1. Consciously Allocate Times to be Content – It might seem odd to actually allocate time to be content. Like any type of behavior or mindset it needs practice.  Notice when you are feeling content and let yourself experience and appreciate it.  Take the time to sit with it.  Allocating this time should be taken two ways.  First, schedule a daily time in which you will focus on the positives in your life.  A practice in my home we do at bedtime is to list 3 things we are grateful for that day.  Even what may be a horrible day, we are always able to find three things even if one of them was that “we are thankful that X was not worse than it was.”  Gratefulness and contentment are linked; gratefulness allows you to experience a certain kind of contentment.  A practice of saying 3 things you are grateful for before a meal is also helpful.  However you schedule it, attach it to something you do every day until it becomes a ritual.  One of our clients asks for one thing they are grateful for in work before a meeting starts to bring the practice into work.

    The second way to allocate time to be content, is to actually schedule a time frame you will be content with your situation or possession or relationship.  For example, at home we decided we were going to be content with our house for the next 3 years.  This meant no searching for other houses or planning big remodeling jobs.  For the next 3 years, we will enjoy what we have.  Feel free to take baby steps.  Tell yourself you will be content with your job for one week.  During that week focus on aspects of the job you find enriching or enjoyable.  Don’t visit the online job ads nor allow yourself to complain about your job in or out of work nor fixate on any negative aspects.  Remember that being content does not mean giving up or stop trying to be your best; it simply means you appreciate what you have in that point in time.  If gratefulness is one side of contentment, acceptance is the other.  By consciously setting aside blocks of time in which will appreciate such things as the state of your relationship or your outdated e-gadget or your current commute, you will free up energies to pursue more positive aspects of your life.  In order to take this on, you will need to engage the next practice.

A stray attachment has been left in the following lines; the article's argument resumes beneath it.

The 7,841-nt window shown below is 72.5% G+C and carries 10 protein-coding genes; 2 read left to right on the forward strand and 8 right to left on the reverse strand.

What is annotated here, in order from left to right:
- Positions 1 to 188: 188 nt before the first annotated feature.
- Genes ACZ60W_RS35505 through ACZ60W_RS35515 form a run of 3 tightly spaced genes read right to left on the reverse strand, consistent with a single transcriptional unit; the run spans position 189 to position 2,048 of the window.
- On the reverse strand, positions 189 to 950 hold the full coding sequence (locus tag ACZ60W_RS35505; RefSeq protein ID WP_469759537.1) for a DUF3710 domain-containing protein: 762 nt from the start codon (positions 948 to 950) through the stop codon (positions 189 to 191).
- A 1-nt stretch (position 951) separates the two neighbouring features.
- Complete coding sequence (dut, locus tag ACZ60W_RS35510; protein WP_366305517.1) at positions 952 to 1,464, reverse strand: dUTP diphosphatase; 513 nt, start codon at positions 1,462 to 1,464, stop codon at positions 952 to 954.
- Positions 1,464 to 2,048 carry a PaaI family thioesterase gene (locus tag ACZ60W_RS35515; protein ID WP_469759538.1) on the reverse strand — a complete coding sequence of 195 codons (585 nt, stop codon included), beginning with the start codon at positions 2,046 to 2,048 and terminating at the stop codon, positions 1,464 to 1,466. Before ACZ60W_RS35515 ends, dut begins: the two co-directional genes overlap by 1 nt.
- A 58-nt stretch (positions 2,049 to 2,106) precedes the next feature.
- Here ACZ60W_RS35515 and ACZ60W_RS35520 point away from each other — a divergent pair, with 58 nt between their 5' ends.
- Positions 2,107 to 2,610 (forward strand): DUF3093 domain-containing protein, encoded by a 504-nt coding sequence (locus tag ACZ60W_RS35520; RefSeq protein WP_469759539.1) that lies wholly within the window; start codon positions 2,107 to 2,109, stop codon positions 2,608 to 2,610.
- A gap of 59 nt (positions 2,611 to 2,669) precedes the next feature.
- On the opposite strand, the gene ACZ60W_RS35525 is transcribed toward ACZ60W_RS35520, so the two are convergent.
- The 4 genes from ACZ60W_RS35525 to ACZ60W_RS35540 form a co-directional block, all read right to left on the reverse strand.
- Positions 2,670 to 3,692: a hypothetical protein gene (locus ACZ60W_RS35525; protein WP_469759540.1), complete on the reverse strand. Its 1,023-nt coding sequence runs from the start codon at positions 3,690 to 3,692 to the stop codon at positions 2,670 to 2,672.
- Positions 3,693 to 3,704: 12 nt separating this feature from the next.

1. Find and Verbalize Positive Value to Your Situation – You do not need to be Pollyanna about your life to be content. Yes, there may be situations at work or in your personal life that may be far from optimal.  Possibly you may not be treated equally or given the same opportunities as others.  You may have personal hardships that seem almost too hard to bear.  You do not need to forget that reality or stop trying to improve those situations.  On the contrary, as stated previously, by finding value in the positive aspects of your life you will have more energy to put towards changing the less desirable ones.  You need to move those positive attributes from the subconscious to the conscious, by writing them down or saying them out loud.  For example, perhaps you are in a high results-oriented position like a sales or broker position.  It is more likely you tend to verbalize all of the negative aspects with your colleagues or friends such as the lost sale, heavy workload or the ten clients that hung up on you.  As human beings, we often gravitate towards the negative to find common space in misery.  For this very same reason, we give far more weight to the one online negative review than we do for the thirteen positive ones.  All of that negative verbalization will grind you and those around you down.  Do you like your teammates?  Did one thing good happen today?  Was your commute into the office a good one? Make it a practice that you verbalize at least one positive value to your situation when in conversation with your colleagues, manager, family and friends.  You may find it interesting that over time they may be following your lead without even be conscious about it.  One positive share usually leads to another.

These 3 simple, but powerful practices will help bring contentment out of the dark shadows and become a path to restore a healthy and satisfying balance in your own life.  It will also allow you to cultivate a culture in work and at home that fosters the same for those around you.